Film stars take tragic, musical turns on Paris stag



PARIS, Roland Lloyd Parry - Audrey Tautou, known as the kooky Parisian girl in the movie "Amelie", made her live stage debut this week as a tragic heroine -- the latest screen actor to bring star power to struggling Paris theatres.
Meanwhile a grande dame of French stage and screen, Isabelle Huppert, goes raving mad in her underwear in another monumental female theatrical role, in a radical version of Tennessee Williams's "A Streetcar Named Desire".



Audrey Tautou
Audrey Tautou
The brown-eyed Tautou, who was a Parisian detective alongside Tom Hanks in the critically-condemned blockbuster film "The Da Vinci Code," now plays Nora, a disillusioned bourgeois housewife in Henrik Ibsen's classic "A Doll's House."
Media anticipation was high for the first professional stage appearance by the 33-year-old, who became a worldwide star after "Amelie" in 2001.
But she banned journalists from watching rehearsals, according to Le Monde newspaper. "Knowing there are outside eyes there watching is oppressive to me," it quoted her as saying.
At the old Theatre de la Madeleine in central Paris, she drew loud applause for her opening performance on Tuesday -- well cast for the early stages of Nora's fatally carefree married life, though perhaps she lacked tragic gravitas for the character's later moral collapse.
In another star turn, the Franco-American actress Leslie Caron, known for the title role in the 1959 Hollywood musical "Gigi", sings this week in a short run of Stephen Sondheim's "A Little Night Music" at the Theatre de Chatelet.
Across the river in the state-run Theatre de l'Odeon, meanwhile, Huppert steals the show in "Un Tramway", a radical version of "Streetcar", which opened to the public earlier this month.
A classically-trained actress, Huppert shocked international audiences with her performance as a sexually-repressed piano teacher who cuts her genitals with a razor blade in Michael Haneke's 2001 film "The Piano Teacher".
In the current production, as the cracked southern belle Blanche DuBois, she writhes in black underwear, rubbing and scratching herself as inflated images of her are projected on a big screen.
Huppert's star quality and theatre buffs' fascination with its experimental Polish director Krzysztof Warlikowski helped the show sell out in its first week -- though it drew a mixture of boos and bravos at the final curtain.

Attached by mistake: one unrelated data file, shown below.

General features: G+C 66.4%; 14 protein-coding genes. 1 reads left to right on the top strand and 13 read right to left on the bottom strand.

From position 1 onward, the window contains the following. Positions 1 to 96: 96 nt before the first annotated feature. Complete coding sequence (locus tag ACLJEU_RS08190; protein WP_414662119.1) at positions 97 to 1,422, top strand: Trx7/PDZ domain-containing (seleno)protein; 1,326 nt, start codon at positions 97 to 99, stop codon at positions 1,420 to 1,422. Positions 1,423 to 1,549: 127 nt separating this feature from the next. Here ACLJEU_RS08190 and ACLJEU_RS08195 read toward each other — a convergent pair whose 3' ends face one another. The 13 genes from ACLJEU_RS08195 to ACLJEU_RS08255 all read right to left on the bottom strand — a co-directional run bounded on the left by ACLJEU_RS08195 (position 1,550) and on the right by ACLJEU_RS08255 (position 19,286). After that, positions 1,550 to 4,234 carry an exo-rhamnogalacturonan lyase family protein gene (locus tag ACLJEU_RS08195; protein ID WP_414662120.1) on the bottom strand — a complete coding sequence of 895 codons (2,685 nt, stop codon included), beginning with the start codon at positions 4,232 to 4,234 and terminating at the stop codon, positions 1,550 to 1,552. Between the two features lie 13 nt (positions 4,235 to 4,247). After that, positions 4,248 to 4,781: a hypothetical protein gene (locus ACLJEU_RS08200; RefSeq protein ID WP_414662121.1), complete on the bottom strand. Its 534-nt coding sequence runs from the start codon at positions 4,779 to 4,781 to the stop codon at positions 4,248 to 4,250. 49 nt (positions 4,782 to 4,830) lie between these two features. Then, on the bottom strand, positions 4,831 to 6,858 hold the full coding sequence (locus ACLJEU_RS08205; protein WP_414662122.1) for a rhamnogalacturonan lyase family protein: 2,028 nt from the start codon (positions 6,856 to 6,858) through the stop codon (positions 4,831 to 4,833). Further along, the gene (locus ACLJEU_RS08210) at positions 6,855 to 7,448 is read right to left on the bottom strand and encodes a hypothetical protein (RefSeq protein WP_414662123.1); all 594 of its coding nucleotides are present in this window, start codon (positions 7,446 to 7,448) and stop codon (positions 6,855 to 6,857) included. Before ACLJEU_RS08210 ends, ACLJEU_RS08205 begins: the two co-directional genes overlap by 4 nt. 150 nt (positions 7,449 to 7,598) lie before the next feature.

Critics hailed Huppert's compelling performance but complained that the modern staging and reworked script -- including a chorus character singing a song by pop group Pulp -- do little justice to the story as a whole.
Paris critic Clare Shine, writing in the Financial Times' arts pages, called it "a reverent showcase for Huppert's undoubted technical virtuosity that overshadowed the complexity and fragility of the other relationships on stage."
Tautou and Huppert packed out the theatres, however, offering hope that the celebrity billings could pep up a sector that says it is suffering particularly hard from the economic downturn.
The president of the national theatre union SNDTP Georges Terrey said last month that the sector suffered an "erosion" in 2009.
"In the current climate of (economic) crisis, the theatre seems to be for some people a luxury they cannot afford," he told reporters, adding that some productions "seem to have an ever shorter life-span."
In another celebrity debut last month, former France and Manchester United footballer turned film actor Eric Cantona kicked off a four-month run in a play at Paris's Theatre de Marigny.
Cantona lies covered in dust as a man trapped in a collapsed supermarket in "Face au Paradis" (Facing Paradise), directed by his wife Rachida Brakni.
Later this year, British film maker Sam Mendes, whose 1999 film "American Beauty" won five Oscars, brings two Shakespeare plays, "The Tempest" and "As You Like It," in English, to Marigny in April.
Critics' verdicts on "A Doll's House" are due after official press viewings next week.
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Friday, February 19th 2010
Roland Lloyd Parry
           


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